Here’s a perfect example:

In 2013, the Massachusetts State Lottery Commission awarded a $5 Million contract for advertising services. They required that a portion of the work be sub-contracted out to a minority or woman-owned supplier. All proposals were evaluated on cost and presentation as well as the diversity requirement.

The contract was awarded to a firm that did not earn the highest score for cost or presentation but did commit to sub-contract $12,000 (0.24%) of the work to a woman-owned supplier. As a result, another firm involved in the bid, sued the lottery commission. Not only had they earned the highest score for cost and presentation, they were a certified woman-owned business. Had they been awarded the contract, 100% of the $5 Million would have been awarded to a diversity supplier and the state would have gotten better results for less money. They did not receive the award because they did not submit a plan to subcontract the work, believing their own status covered the intent (if not the letter) of the requirement.

Talk about missing the forest for the trees.

Public sector procurement may take the majority of the heat, but private sector procurement is just as guilty of using rules rather than sound judgement to drive desired results. Onerous governance and harsh mandates can have the opposite effect of what we intend with ‘strategic’ processes such as sourcing and supplier performance management.

Technology and consumer expectations have advanced to the point where we can consider the possibilities of ‘Libertarian’ procurement, an approach to spend management and compliance that nods to the free will of buyers whenever possible, even if it means giving up some of the ‘control’ traditionally associated with spend management. Libertarian procurement might include:

  • Allowing distributed buyers with strategic experience and category expertise to run their own sourcing projects.
  • Evaluating the suitability of a full sourcing project on a case by case basis (I.e. sometimes when a buyer requests to contract with a specific supplier, they have already done their homework and procurement should just support them).
  • Balancing supplier performance metrics with qualitative approaches to recognizing their total value contribution.

Sometimes internal colleagues want to work around procurement’s processes because they find them too slow or frustrating and just plan to push on principle. Other times, they really know what the right path forward is and can’t get started a minute too soon. The challenge is for procurement to tell the difference between the two. Understanding the motivations of stakeholders who want to exercise their free will is what separates spending mischief from spending vision. Procurement should be willing to take a chance when the conditions seem right, allowing vision to thrive even if the occasional mischief slips through.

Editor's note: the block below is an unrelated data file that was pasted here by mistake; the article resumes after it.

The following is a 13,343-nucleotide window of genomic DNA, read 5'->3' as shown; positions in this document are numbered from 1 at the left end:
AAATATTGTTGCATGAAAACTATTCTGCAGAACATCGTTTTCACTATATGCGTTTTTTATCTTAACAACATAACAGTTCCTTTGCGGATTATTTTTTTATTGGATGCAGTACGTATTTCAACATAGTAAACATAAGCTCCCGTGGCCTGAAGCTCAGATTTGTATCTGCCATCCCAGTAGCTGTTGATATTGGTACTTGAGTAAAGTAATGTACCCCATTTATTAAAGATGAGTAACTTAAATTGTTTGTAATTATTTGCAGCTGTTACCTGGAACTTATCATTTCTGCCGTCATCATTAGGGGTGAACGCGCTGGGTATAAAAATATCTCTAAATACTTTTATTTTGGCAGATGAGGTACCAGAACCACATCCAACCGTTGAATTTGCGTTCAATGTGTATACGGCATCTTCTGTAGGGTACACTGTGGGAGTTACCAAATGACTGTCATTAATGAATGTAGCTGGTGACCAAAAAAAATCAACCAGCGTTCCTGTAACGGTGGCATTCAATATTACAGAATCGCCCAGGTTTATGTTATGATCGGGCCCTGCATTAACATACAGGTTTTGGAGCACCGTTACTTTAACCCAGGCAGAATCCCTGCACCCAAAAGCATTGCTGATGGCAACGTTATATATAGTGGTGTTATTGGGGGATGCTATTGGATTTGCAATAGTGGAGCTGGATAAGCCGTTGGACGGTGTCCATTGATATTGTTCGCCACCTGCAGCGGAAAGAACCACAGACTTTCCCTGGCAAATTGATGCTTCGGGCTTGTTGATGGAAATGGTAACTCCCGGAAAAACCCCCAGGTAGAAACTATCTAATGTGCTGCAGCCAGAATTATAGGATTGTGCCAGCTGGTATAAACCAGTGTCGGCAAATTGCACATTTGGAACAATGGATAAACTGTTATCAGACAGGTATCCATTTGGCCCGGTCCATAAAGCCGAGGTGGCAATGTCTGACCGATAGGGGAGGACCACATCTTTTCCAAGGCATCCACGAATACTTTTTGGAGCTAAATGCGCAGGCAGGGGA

Combining responsible spending principles with an increased level of trust for internal buyers will create challenges for procurement teams, but it will also create new opportunities and increased ownership on the part of internal stakeholders. Not being open to such change may actually be a risky move for procurement. After all, the more rigid and codified our role is, the more likely we are to be the target of automation initiatives. Any procurement team with their own healthy dose of free will should want to prevent that.

Late, Late For An Important Date? Why Time Isn’t On Public Procurement’s Side

Time is fleeting and never more so when a contract deadline is looming large. How can public sector procurement professionals use their time more effectively?

In the second in a series of articles on the challenges facing public sector procurement, we examine the issue of time and why it must be managed better.

Before we begin, I have a riddle for you:

This thing all things devours;

Birds, beasts, trees, flowers;

Gnaws iron, bites steel;

Grinds hard stones to meal;

Slays kings, ruins town,

And beats high mountain down

Extract from ‘The Hobbit’ by J.R.R. Tolkien, 1937

Those of you familiar with the great J.R.R. Tolkien will recognise this as one of Gollum’s riddle to Bilbo Baggins in ‘The Hobbit’. The answer? Time, of course.

Time is the one thing none of us can avoid and all wish we had more of. How many times have you wished you had an extra hour before a work deadline? And that’s before we even consider more time at the weekend, or an extra hour in bed!

For public sector procurement professionals, it frequently feels like time is not on our side. An increasing volume of ‘Business as Usual’ work, combined with new ‘one-off’ projects, means it can feel like a juggling act to meet all the relevant deadlines.

In the public sector, these deadlines can sometimes mean the difference between the delivery or not of critical goods or services across a city.

It often feels like we’re like the White Rabbit from Alice in Wonderland, constantly running late for an important date. And the more time pressure builds, the more likely it is that mistakes will be made, costing even more time in the long run.

Typos in letters, ambiguity in specifications and issues with evaluation or award criteria – they all have the power to send us back to the drawing board. Getting it right first time is critical as the more time spent doing tendering, the less time there is to actually manage contracts.